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ECB Sets Up Working Group on Access to and Acceptance of Cash

Categories : Cash does not require a technology infrastructure, Cash has legal tender status
April 26, 2021
Tags : Access to cash, ECB, Euro Area
The Euro Retail Payments Board, which is chaired by the ECB, has set up a working group to tackle access to and acceptance of cash, amidst growing concerns that cash services could become difficult as the network of access points diminishes.
Guillaume Lepecq

Chair, CashEssentials

This post is also available in: Spanish

The Euro Retail Payments Board (ERPB) is a high-level strategic body tasked with fostering the integration, innovation and competitiveness of euro retail payments in the European Union. It was launched in 2013 by the ECB and is chaired by ECB Executive Board Member Fabio Panetta and gathers representatives of payment service providers as well as users of payments services (consumers, merchants, administrations).

In November 2020, the ECB submitted a paper on access to cash to the ERPB, highlighting that between 2016 and 2019, the number of bank branches declined by 12% and the number of ATMs by 4.3% in the euro area. The ECB 2020 Study on the Payment Attitudes of Consumers in the Euro Area (SPACE) showed that in 2019, almost 10% of respondents considered that access to an ATM is fairly or very difficult, twice the number since 2016. Cash acceptance at the POS is still high in most euro area countries, but in a few countries, it can no longer be said that cash is universally accepted.

 “As euro banknotes and coins are legal tender, it is an essential precondition that citizens have good access to them, and that retailers have good cash deposit facilities.” ECB President Christine Lagarde.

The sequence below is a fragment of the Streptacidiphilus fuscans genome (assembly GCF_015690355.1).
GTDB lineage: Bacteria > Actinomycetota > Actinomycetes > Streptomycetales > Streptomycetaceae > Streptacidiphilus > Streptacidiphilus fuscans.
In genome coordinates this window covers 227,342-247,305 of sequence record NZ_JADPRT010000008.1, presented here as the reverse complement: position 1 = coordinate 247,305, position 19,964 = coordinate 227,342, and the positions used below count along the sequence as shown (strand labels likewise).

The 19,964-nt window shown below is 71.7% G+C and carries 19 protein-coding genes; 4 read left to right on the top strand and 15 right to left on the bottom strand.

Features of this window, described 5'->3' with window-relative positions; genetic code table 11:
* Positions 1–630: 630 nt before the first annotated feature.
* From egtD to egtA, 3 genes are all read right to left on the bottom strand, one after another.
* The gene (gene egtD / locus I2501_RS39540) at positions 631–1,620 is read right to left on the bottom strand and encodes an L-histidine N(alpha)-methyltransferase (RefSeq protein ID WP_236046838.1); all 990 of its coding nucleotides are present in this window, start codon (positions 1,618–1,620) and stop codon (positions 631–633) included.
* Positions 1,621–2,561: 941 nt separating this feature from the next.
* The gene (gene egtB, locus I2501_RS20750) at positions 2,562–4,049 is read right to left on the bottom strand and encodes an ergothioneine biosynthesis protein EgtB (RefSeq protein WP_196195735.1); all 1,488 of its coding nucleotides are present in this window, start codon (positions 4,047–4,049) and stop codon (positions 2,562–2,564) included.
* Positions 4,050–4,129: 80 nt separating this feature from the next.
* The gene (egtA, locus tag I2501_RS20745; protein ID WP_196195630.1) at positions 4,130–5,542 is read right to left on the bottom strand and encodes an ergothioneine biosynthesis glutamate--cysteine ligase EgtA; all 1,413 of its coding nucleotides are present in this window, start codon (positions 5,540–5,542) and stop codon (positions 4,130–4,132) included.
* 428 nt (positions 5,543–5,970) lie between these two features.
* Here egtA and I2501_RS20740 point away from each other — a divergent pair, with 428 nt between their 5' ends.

The Eurosystem has developed a common methodology to measure access to cash based on two metrics – distance to and capacity of cash access points – and a euro-area analysis is being a carried out. Cash access points are currently defined as bank branches and ATMs, as alternative services such as cashback and cash-in-shop are considered as complimentary alternatives but not full substitutes.

In February, the ERPB established a working group to analyse access to and acceptance of cash. The Working Group is conducting a stock-taking exercise of various ongoing initiatives by relevant stakeholders and identifying gaps not yet addressed and deserving further investigations and a report is due by November 2021. The report will cover:

  1. Overview of the factors influencing the bank branch and ATM networks (credit institutions and, where applicable, IADs) and description of possible future initiatives how to avoid cash supply deficits, for example in rural areas;
  2. Overview of various initiatives aiming at ensuring adequate cash withdrawal and lodgement facilities, especially for smaller and medium sized enterprises (which usually do not contract CITs to take care of cash lodgements/withdrawals and need to rely on “local” cash services);
  3. Overview of obstacles regarding the acceptance of cash and initiatives aiming to ensure acceptance of cash also in the future; and
  4. Overview and evaluation of alternative ways where other actors (e.g. retailers, post offices) could offer services to provide access to cash (i.e. cashback, cash-in-shop etc.), including possible obstacles hindering such cash services.

The working group gathers relevant stakeholders, including representatives of ERPB members. The working group is co-chaired by the AGE Platform Europe – a European network of non-profit organisations of and for people aged 50+, which aims to voice and promote the interests of the 200 million citizens aged 50+ in the European Union – and the European Savings and Retail Banking Group (supply side).

Access to cash is being reviewed in an increasing number of countries. In January, the Swedish government has announced a special investigation into the role of the state in the payment market and take position on what the role should look like in the future. In the UK, the Access to Cash Review was launched in July 2018 to look at the future of access to cash across the UK and published its final report in March 2019. In December 2020, the Dutch Central Bank commissioned a study on the cash infrastructure for the medium-term. In France, the central bank along with the treasury is launching an initiative to ensure equal access to cash throughout the territory.

This post is also available in: Spanish